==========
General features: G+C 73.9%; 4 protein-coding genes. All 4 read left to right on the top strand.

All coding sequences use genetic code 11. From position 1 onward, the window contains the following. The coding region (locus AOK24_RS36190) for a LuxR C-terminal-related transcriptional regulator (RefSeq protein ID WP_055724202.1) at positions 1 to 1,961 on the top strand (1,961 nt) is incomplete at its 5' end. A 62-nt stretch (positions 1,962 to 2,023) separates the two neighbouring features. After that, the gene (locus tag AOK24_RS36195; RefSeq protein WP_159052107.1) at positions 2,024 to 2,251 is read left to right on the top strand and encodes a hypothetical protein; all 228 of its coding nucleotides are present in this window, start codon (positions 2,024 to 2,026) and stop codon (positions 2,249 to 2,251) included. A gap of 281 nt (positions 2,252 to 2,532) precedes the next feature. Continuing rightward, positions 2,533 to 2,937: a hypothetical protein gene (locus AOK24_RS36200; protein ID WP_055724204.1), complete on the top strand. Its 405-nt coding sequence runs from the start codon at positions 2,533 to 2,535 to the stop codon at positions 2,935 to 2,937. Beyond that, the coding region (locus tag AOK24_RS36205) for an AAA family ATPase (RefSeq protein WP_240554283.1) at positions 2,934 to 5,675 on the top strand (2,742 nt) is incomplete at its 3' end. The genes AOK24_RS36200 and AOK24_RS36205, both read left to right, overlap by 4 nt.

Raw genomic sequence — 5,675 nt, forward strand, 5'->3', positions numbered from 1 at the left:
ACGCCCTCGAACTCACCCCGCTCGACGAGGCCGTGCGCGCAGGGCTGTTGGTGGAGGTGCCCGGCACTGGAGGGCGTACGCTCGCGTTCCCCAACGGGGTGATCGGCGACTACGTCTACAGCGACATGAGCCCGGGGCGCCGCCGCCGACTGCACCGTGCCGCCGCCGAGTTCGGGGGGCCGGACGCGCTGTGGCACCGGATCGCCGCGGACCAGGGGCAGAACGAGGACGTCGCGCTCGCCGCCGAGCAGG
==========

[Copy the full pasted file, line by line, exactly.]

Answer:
General features: G+C 73.9%; 4 protein-coding genes. All 4 read left to right on the top strand.

All coding sequences use genetic code 11. From position 1 onward, the window contains the following. The coding region (locus AOK24_RS36190) for a LuxR C-terminal-related transcriptional regulator (RefSeq protein ID WP_055724202.1) at positions 1 to 1,961 on the top strand (1,961 nt) is incomplete at its 5' end. A 62-nt stretch (positions 1,962 to 2,023) separates the two neighbouring features. After that, the gene (locus tag AOK24_RS36195; RefSeq protein WP_159052107.1) at positions 2,024 to 2,251 is read left to right on the top strand and encodes a hypothetical protein; all 228 of its coding nucleotides are present in this window, start codon (positions 2,024 to 2,026) and stop codon (positions 2,249 to 2,251) included. A gap of 281 nt (positions 2,252 to 2,532) precedes the next feature. Continuing rightward, positions 2,533 to 2,937: a hypothetical protein gene (locus AOK24_RS36200; protein ID WP_055724204.1), complete on the top strand. Its 405-nt coding sequence runs from the start codon at positions 2,533 to 2,535 to the stop codon at positions 2,935 to 2,937. Beyond that, the coding region (locus tag AOK24_RS36205) for an AAA family ATPase (RefSeq protein WP_240554283.1) at positions 2,934 to 5,675 on the top strand (2,742 nt) is incomplete at its 3' end. The genes AOK24_RS36200 and AOK24_RS36205, both read left to right, overlap by 4 nt.

Raw genomic sequence — 5,675 nt, forward strand, 5'->3', positions numbered from 1 at the left:
ACGCCCTCGAACTCACCCCGCTCGACGAGGCCGTGCGCGCAGGGCTGTTGGTGGAGGTGCCCGGCACTGGAGGGCGTACGCTCGCGTTCCCCAACGGGGTGATCGGCGACTACGTCTACAGCGACATGAGCCCGGGGCGCCGCCGCCGACTGCACCGTGCCGCCGCCGAGTTCGGGGGGCCGGACGCGCTGTGGCACCGGATCGCCGCGGACCAGGGGCAGAACGAGGACGTCGCGCTCGCCGCCGAGCAGG